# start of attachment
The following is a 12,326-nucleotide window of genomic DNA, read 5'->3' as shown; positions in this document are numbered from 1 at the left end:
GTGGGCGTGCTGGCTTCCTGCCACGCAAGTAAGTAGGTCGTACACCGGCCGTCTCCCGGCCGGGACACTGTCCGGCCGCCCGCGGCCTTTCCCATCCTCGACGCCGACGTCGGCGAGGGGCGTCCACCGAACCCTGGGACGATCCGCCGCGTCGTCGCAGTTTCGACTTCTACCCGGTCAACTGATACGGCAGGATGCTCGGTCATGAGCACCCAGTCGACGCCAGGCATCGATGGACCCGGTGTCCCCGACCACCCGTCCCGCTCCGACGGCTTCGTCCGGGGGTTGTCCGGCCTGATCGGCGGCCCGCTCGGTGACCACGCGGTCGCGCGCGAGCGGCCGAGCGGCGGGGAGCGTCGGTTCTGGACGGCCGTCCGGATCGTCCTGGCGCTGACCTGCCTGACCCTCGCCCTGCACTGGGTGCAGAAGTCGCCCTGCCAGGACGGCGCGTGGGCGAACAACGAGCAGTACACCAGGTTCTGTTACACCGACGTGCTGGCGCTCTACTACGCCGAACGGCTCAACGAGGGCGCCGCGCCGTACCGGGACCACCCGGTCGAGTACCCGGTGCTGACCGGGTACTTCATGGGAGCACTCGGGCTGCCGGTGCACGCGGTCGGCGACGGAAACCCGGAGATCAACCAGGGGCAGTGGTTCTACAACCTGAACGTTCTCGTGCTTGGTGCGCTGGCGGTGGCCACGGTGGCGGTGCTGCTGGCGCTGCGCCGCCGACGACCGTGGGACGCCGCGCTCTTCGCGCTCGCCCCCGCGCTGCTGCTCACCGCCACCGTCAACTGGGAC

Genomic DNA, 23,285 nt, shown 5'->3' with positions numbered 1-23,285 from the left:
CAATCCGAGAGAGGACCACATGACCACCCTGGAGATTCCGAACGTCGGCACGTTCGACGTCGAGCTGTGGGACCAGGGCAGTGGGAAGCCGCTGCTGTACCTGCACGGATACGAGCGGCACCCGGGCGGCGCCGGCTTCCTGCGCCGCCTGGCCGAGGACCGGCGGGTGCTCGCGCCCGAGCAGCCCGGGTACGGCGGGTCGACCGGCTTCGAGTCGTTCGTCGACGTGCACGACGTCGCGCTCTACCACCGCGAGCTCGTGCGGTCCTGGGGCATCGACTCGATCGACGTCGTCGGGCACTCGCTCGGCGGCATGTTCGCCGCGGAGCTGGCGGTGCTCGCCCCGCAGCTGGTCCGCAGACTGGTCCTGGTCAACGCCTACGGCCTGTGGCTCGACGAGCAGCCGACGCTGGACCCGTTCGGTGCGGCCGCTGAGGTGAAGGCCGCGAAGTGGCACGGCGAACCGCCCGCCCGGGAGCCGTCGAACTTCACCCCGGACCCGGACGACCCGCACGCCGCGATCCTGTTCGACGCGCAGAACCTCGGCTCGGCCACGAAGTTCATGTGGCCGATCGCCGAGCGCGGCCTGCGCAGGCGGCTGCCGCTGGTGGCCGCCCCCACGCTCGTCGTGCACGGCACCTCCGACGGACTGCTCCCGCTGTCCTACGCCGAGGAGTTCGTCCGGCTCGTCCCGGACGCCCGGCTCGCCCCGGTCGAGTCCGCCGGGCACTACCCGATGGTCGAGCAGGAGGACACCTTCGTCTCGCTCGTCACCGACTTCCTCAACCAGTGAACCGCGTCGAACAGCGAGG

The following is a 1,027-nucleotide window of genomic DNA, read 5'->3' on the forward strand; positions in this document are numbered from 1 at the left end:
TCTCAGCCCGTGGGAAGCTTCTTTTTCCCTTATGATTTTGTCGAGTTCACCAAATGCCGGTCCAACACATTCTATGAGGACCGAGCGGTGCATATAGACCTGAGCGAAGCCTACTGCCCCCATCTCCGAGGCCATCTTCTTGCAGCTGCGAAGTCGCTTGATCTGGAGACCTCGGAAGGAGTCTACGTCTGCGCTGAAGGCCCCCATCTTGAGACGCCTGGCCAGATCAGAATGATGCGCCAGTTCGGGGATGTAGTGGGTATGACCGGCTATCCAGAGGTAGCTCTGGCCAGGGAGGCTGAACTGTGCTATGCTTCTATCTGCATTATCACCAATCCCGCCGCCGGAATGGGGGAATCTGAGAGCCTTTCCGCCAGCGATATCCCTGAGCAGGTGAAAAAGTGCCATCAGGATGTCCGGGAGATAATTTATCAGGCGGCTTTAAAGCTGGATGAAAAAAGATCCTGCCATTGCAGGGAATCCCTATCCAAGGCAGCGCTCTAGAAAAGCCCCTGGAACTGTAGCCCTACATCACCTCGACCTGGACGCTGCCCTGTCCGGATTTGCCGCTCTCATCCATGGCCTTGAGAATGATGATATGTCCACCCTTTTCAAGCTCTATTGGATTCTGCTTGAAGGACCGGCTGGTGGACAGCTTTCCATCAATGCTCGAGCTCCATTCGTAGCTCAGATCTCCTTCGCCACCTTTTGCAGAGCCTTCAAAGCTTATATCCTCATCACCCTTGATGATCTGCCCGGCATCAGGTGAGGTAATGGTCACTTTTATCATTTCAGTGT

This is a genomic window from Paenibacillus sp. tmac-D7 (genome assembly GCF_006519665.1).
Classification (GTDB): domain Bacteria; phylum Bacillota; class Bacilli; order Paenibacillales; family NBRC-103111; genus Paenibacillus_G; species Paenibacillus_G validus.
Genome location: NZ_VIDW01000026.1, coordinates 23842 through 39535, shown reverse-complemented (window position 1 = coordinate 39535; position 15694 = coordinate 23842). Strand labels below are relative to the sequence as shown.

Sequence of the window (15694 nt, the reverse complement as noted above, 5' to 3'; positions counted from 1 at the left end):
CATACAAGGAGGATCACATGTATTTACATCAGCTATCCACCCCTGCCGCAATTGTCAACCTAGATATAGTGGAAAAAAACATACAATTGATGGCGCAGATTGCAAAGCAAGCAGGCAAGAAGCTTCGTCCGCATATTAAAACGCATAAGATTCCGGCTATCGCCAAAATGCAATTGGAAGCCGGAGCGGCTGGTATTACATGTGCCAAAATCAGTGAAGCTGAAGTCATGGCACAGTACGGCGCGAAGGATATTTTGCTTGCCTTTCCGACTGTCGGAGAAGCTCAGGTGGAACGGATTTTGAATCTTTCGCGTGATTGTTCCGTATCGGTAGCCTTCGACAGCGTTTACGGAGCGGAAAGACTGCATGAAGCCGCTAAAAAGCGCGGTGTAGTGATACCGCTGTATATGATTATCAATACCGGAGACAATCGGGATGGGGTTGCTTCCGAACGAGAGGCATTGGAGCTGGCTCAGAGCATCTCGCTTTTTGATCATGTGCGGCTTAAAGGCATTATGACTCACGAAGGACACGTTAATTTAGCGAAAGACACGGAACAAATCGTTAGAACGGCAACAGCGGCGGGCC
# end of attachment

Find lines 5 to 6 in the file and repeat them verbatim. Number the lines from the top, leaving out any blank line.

The following is a 1,027-nucleotide window of genomic DNA, read 5'->3' on the forward strand; positions in this document are numbered from 1 at the left end:
TCTCAGCCCGTGGGAAGCTTCTTTTTCCCTTATGATTTTGTCGAGTTCACCAAATGCCGGTCCAACACATTCTATGAGGACCGAGCGGTGCATATAGACCTGAGCGAAGCCTACTGCCCCCATCTCCGAGGCCATCTTCTTGCAGCTGCGAAGTCGCTTGATCTGGAGACCTCGGAAGGAGTCTACGTCTGCGCTGAAGGCCCCCATCTTGAGACGCCTGGCCAGATCAGAATGATGCGCCAGTTCGGGGATGTAGTGGGTATGACCGGCTATCCAGAGGTAGCTCTGGCCAGGGAGGCTGAACTGTGCTATGCTTCTATCTGCATTATCACCAATCCCGCCGCCGGAATGGGGGAATCTGAGAGCCTTTCCGCCAGCGATATCCCTGAGCAGGTGAAAAAGTGCCATCAGGATGTCCGGGAGATAATTTATCAGGCGGCTTTAAAGCTGGATGAAAAAAGATCCTGCCATTGCAGGGAATCCCTATCCAAGGCAGCGCTCTAGAAAAGCCCCTGGAACTGTAGCCCTACATCACCTCGACCTGGACGCTGCCCTGTCCGGATTTGCCGCTCTCATCCATGGCCTTGAGAATGATGATATGTCCACCCTTTTCAAGCTCTATTGGATTCTGCTTGAAGGACCGGCTGGTGGACAGCTTTCCATCAATGCTCGAGCTCCATTCGTAGCTCAGATCTCCTTCGCCACCTTTTGCAGAGCCTTCAAAGCTTATATCCTCATCACCCTTGATGATCTGCCCGGCATCAGGTGAGGTAATGGTCACTTTTATCATTTCAGTGT